Digitized Brains

In a sense, the topic of this page underlies all the other topics. Questions about what new media technologies are doing to, or with, the human brain have arisen from many quarters. Much of the questioning is driven by developments in such relatively new areas of research as cognitive neuroscience, epigenetics, and various other scientific and social scientific approaches to technogenesis (the fact that the human species is defined to a large extent by its co-evolution with various tools and technologies).

Brain sciences have, on one hand, brought forth some of the most exciting research in recent decades, and, on the other hand, led to a large amount of very bad, very misleading popular science exegesis. The brief list of books, videos and articles below seeks to represent something of the range of viewpoints in this very rich area of research on what new technologies may be doing to the human brain, and how humans can better understand and influence these interactions.

At one extreme, we have sensationalist accounts of how computer use is destroying the human mind, and on other the other extreme we have techno-utopian rants about a brave new species of techno-enhanced post humans. While there is material to learn from across this range, as in so many other areas of digital culture analysis, much of the best work takes a techno-cultural approach that exaggerates neither human will nor technological inevitability.

Selected Books and Articles

Bauerlein, Mark. The Dumbest Generation: How the Digital Age Stupefies Young Americans and Jeopardizes Our Future. NY: Thatcher/Penguin, 2009. As the title suggests, this extremely one-sided account argues that digital technologies lead inevitably to a steep decline in reading, writing and cognitive skills among regular users.

Bear, Mark, et al. Neuroscience: Exploring the Brain. Baltimore: Lippincott, Williams and Wilkins, 2007. Accessible general account of a range of issues in recent brain science.

Brockman, John. ed. Is the Internet Changing the Way You Think? NY: Harper, 2011. Wide-ranging collection of short reflections on the issues of the brain and new media.

Carr, Nicholas. The Shallows: What the Internet is Doing to Our Brains. NY: W.W. Norton, 2010. At times sensationalist on the negative side, but a highly readable cautionary account.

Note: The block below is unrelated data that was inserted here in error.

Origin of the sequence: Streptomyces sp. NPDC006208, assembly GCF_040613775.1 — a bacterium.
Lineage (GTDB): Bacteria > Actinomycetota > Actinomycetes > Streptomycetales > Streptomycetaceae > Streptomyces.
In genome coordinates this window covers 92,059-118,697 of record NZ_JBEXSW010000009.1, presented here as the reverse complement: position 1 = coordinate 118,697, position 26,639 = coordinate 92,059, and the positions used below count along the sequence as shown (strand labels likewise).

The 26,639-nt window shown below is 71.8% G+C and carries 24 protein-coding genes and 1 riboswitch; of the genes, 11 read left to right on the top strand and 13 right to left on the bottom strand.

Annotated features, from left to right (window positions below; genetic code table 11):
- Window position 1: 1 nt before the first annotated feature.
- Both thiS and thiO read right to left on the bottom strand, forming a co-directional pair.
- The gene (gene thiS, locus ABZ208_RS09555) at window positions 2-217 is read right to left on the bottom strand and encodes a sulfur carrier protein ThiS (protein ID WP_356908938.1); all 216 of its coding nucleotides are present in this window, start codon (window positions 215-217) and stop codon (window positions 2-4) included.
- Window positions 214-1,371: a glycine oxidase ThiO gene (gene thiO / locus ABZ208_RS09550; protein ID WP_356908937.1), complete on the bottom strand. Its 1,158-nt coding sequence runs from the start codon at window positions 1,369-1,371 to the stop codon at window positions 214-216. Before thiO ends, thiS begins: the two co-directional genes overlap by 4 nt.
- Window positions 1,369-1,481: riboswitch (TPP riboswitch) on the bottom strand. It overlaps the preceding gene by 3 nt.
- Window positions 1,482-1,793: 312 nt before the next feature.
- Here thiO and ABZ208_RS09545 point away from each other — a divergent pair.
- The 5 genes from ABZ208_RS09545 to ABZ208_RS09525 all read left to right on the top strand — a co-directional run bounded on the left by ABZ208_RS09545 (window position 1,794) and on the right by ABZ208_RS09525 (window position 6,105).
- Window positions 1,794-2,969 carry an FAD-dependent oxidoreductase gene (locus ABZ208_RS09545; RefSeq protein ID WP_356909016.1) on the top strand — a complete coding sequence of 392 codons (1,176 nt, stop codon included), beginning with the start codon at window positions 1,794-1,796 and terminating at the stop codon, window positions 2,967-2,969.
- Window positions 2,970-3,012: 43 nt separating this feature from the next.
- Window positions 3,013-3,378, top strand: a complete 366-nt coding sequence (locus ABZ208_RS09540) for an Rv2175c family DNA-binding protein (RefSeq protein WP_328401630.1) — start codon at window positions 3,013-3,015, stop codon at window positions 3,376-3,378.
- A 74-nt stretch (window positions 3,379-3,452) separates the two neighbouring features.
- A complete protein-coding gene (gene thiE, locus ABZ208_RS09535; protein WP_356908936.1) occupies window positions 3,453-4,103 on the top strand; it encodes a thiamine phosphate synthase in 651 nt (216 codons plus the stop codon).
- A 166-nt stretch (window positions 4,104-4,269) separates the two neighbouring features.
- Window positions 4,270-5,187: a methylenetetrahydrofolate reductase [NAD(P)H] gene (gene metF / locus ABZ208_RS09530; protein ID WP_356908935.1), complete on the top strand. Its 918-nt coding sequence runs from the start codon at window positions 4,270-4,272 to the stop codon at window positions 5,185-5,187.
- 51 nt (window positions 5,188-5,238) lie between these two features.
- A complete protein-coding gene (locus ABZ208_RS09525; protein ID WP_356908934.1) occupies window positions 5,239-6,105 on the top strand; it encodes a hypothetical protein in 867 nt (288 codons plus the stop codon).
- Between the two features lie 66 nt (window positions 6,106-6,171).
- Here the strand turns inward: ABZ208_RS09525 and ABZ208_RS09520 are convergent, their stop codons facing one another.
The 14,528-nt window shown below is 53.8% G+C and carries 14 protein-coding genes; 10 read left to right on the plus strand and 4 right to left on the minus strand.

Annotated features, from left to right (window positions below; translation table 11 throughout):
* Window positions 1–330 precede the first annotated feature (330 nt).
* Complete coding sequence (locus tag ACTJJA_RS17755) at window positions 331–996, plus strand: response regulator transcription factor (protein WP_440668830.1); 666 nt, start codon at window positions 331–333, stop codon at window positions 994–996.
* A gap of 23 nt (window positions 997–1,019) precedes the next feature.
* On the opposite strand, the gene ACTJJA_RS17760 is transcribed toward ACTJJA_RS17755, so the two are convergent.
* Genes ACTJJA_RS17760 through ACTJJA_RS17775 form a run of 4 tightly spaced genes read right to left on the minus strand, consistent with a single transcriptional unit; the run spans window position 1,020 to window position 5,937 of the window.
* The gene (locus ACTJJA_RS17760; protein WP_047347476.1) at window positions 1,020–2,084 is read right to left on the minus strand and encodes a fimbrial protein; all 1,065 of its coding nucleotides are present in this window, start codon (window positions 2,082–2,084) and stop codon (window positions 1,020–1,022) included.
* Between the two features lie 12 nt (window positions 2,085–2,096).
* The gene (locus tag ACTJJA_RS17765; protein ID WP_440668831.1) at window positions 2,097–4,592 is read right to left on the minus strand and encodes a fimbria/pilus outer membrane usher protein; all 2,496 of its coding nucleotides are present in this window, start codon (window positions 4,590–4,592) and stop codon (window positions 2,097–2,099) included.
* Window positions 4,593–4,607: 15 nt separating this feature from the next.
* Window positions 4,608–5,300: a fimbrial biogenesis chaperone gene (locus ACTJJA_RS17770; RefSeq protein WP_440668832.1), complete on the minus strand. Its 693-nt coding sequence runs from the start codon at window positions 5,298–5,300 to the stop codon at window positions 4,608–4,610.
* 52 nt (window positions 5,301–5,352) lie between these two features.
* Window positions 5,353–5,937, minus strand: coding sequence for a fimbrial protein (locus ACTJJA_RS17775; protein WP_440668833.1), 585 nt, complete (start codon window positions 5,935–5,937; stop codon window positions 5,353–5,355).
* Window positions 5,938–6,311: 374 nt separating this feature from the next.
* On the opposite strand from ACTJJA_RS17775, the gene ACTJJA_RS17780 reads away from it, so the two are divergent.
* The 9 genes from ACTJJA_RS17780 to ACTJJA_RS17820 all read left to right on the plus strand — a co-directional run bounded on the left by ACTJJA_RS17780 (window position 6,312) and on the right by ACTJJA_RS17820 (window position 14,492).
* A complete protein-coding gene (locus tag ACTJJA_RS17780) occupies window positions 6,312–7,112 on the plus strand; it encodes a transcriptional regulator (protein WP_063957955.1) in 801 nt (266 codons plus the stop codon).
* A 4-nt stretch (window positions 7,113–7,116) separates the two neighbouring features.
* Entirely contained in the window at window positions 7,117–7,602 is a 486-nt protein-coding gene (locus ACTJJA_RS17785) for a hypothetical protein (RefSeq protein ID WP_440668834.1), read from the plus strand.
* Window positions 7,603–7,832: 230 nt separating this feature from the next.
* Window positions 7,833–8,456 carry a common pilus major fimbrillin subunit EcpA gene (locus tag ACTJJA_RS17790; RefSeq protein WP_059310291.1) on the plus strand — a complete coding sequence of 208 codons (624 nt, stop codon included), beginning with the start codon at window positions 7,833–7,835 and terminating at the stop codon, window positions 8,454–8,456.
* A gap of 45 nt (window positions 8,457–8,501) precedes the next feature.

Clark, Andy. Natural-Born Cyborgs: Minds, Technologies and the Future of Human Intelligence. London: Oxford UP, 2004. A cognitive scientist's largely positive view of the potential to continue to use technology to expand human mental capacities.

Damasio, Antonio R. Decartes's Error: Emotion, Reason, and the Human Brain. NY: Penguin, 2005. Deeply influential account of how the mind or consciousness is not located only in the brain, but rather is distributed throughout the human body.

Hansen, Mark B.N. New Philosophy for New Media. Cambridge, MA: MIT Press, 2006. Analyzes the affective and bodily experience of digital imagery via a focus on new media art.

Hayles, N. Katherine. "How We Read: Close, Hyper, Machine," in Hayles, How We Think: Digital Media and Contemporary Technologesis. Chicago: U of Chicago P, 2012. This chapter includes a rich, balanced survey of key arguments in the debate about the relationship between digitized experience, and human mental activity via a focus on different modes of reading.

Malabou, Cartherine. What Should We Do with Our Brain? NY: Fordham UP, 2008. Argues that neuroscience discoveries about human brain "plasticity" (historical variability and adaptability) provides an opportunity to more consciously maximize our consciousness as a source of positive political transformation.

McLuhan, Marshall. Understanding Media: The Extensions of Man.NY: Mentor, 1964. Classic, groundbreaking and deeply influential account of the co-evolution of humans and media technologies from the pre-digital era.

Nicolelis, Miguel. Beyond Boundaries: The Neuroscience of Connecting Brains and Machines, and How It Will Change Our Lives. NY: Holt, 2011. Neuroscientist examining existing research (his and others), and predicting radical developments in brain-computer interfaces and neural prosthetics.

Small, Gary, and Gigi Vorgan. iBrain: Surviving the Technological Alternation of the Modern Mind. NY: Collins, 2008. Hit and miss account by two neuroscientists on some key issues in the digitized brain debate.

Wellmon, Chad. "Why Google isn't Making us Stupid... or Smart." The Hedgehog Review 14.1 (Spring 2012).

Wolf, Maryanne. Proust and the Squid: The Story and Science of the Reading Brain. NY: Harper, 2007. A prominent neuroscientist specializing on studying the brain during the activity of reading offers a thoughtful, nuanced guide through the complexities of analog reading with implications for thinking about digitized reading processes.

Your Brain on Google!

A Few Videos on Tech and Consciousness: Some Serious, Some Not So Much